Turkish Foreign Minister on Fact-Finding Mission to Burma over Rohingya Issue.  The foreign minister of the Republic of Turkey—which has long claimed for itself the position of the Muslim world’s beacon of secularism, moderation, and Western values—set off on August 8th for Arakan (a.k.a. Rakhine), in western Burma, where the disenfranchised Muslim Rohingya minority suffered horrific violence in a cycle of reprisals with local members of the Buddhist majority in June (as well as another outbreak of strife there on August 5th, which left three dead).  Ankara’s aim is to bring aid but also to reconcile conflicting reports of what is really going on there.  The Burmese junta, says the foreign minister, Ahmet Davutoğlu, “says the deaths are around a hundred ... but the Muslim leaders in Rakhine, with whom we have been in contact, say the deaths reach thousands.”  Last week (as reported in this blog), the United Nations sent a special envoy to investigate the situation, and Human Rights Watch (H.R.W.) issued a blistering report on how Burma’s ruling military junta allowed, and in some cases participated in, the anti-Rohingya atrocities.  [Related article: “The Moment Burma’s Ethnic Minorities Have Been Waiting for” (Jan. 2012).]

Beijing Chides India for Backing “One China” While Helping Tibetan Separatists.  Through its official media, the People’s Republic of China (P.R.C.) issued a warning August 6th to the Republic of India that Indian support for Tibetan separatists, including hosting the Central Tibetan Administration, the Tibetan government-in-exile, in Dharamsala, is harming Indian–Chinese relations.  In particular, an opinion piece by Xiao Jie, of the China Tibetology Research Center, wrote in an opinion piece that since restoring full diplomatic relations with China in 1976, India has followed a dual policy—an official “one China” policy and a recognition of the Tibet Autonomous Region as part of the P.R.C. one the one hand but on the other a covert policy advocating separatism.  
[Related articles: “China, Tibet, and the Politics of Reincarnation” (March 2012), “10 Ethnonationalist Causes That Might Disrupt the Olympics” (July 2012).]


Philippine Government Asks MILF (Stop Snickering) to Rein in Radical Muslim Militias.  The government of the Philippines is asking the Moro Islamic Liberation Front (MILF), with which it has a peace deal, to rein in the more-radical Bangsamoro Islamic Freedom Movement (B.I.F.M.), which attacked a string of military targets on August 5th and 6th.  The series of coordinated attacks on military posts in Maguinanao province, in the predominantly-Muslim south of the country, were intended as retaliation for June 21st and July 26th clashes between the B.I.F.M. and the military which left a total of ten rebels dead.  Two rebels were killed in this week’s incidents.  The B.I.F.M. is led by Ameril Ombra Kato, a cleric trained in Saudi Arabia, who split his organization from MILF years ago.  For more information on the struggle of the Moro Islamic Liberation Front (MILF) for a sovereign state, see  Oh, no, wait, never mind!  Don’t click on that, that’s the wrong website!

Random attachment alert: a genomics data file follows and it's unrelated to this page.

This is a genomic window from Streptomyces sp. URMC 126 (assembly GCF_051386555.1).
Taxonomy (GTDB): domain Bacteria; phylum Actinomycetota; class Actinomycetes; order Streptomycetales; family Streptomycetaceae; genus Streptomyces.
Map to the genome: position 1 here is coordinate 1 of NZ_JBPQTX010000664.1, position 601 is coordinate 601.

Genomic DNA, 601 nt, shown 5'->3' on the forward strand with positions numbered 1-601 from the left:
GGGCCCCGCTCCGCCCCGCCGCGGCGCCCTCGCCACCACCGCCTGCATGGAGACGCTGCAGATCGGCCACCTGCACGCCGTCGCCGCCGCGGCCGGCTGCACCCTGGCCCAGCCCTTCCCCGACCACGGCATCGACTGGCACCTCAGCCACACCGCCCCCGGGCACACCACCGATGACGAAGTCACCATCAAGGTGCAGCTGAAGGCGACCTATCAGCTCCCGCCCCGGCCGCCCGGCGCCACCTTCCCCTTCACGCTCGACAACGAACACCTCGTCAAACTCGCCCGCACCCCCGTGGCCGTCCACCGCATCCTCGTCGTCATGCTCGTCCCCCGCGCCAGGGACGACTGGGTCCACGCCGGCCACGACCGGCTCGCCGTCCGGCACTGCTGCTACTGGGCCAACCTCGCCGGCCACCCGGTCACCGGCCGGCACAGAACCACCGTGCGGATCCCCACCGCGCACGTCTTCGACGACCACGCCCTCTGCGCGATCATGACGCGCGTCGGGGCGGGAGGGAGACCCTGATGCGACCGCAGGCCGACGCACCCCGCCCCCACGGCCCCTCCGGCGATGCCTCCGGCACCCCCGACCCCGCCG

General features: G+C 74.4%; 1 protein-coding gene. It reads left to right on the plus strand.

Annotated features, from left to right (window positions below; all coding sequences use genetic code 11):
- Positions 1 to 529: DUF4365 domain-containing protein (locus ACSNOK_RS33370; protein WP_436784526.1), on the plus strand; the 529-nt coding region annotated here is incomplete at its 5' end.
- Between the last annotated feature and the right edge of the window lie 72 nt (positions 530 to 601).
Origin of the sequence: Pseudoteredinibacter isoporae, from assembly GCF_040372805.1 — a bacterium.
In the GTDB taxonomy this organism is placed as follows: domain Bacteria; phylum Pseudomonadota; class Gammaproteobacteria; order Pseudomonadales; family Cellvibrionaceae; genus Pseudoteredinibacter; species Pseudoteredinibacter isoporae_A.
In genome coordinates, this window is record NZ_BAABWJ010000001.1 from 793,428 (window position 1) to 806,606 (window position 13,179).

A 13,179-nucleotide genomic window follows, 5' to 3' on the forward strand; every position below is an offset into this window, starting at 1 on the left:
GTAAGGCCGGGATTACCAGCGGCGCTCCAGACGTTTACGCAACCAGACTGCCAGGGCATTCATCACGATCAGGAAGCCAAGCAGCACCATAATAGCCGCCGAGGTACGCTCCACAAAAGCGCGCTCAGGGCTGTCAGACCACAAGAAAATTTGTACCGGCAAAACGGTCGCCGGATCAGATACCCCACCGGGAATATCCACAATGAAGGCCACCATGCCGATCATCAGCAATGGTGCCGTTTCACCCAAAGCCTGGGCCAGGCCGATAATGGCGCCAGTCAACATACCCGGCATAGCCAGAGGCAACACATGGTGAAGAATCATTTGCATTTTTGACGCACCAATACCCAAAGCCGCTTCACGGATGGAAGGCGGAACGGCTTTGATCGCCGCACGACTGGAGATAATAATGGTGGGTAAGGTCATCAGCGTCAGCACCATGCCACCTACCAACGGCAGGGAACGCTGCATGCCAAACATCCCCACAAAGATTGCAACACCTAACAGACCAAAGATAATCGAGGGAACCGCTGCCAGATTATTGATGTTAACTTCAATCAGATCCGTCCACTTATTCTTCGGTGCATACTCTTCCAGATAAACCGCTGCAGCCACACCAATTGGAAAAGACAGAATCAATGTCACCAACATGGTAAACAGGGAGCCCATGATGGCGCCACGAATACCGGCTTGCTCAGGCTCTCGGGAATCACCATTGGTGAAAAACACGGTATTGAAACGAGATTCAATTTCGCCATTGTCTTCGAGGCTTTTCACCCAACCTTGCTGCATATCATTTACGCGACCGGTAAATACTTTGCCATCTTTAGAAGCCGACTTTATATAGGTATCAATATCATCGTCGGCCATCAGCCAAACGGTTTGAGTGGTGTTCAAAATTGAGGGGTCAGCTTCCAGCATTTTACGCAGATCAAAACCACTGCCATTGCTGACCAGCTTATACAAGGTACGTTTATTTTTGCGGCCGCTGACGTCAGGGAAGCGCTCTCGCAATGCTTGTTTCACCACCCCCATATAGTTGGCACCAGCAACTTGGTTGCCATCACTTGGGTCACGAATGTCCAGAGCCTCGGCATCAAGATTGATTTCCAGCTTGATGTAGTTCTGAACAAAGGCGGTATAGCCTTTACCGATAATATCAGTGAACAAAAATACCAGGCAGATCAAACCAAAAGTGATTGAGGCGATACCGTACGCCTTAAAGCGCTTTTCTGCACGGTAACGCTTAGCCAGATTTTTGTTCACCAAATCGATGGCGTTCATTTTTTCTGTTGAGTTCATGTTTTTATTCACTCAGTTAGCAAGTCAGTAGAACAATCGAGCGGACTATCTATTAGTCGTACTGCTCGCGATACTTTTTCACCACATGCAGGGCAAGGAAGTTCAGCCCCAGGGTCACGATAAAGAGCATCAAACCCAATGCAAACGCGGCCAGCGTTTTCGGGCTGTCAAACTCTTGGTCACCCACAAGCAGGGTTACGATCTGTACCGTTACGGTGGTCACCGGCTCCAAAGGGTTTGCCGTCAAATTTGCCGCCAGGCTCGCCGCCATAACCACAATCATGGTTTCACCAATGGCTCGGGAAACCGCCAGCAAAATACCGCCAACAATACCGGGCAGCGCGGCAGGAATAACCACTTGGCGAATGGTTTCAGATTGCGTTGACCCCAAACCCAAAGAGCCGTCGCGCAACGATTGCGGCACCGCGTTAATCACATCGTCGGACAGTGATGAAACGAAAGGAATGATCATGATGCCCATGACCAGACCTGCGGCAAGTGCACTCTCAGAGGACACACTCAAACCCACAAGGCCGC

I’m not sure how this is connected, but this is what I found when I did a Google Image search for “MILF violence,” in an attempt to get up-to-the-minute news photos of the Moro Islamic Liberation Front.  Here at Springtime of Nations, we are always trying to keep you informed.
Activists to Issue “Aboriginal Land Passports” to Asylum-Seekers in Australia.  A group of radical sovereigntist Aboriginal activists in Australia will hold a special ceremony September 15th at a community center in Sydney, New South Wales, to issue over 200 “Original Nation” passports, bearing the Australian Aboriginal flag, to a group that will include newly arrived asylum-seekers.  To be called a “Welcome to Aboriginal Land Passport Ceremony,” the event is hosted by two organizations, Treaty Republic and the Indigenous Social Justice Association.  Among the speakers at the event will be Mamdouh Habib, an Australian citizen, born in Egypt, who was arrested in Pakistan in 2001 on trumped-up terrorism charges and then survived torture in three different countries in succession—Pakistan, Egypt, and the United States’ illegal prison camp at Guantánamo Bay, Cuba—before being stripped of his passport upon return to Australia.  The gist is that Australian Aboriginal people have a right to welcome whom they want to their territories, rather than rely upon the often poor judgment of the occupying government of Australia.  [Related article: “Celts, Cypriots, Aborigines Raise Stink at Olympics: Ethnonationalist Protest Update” (July 2012).]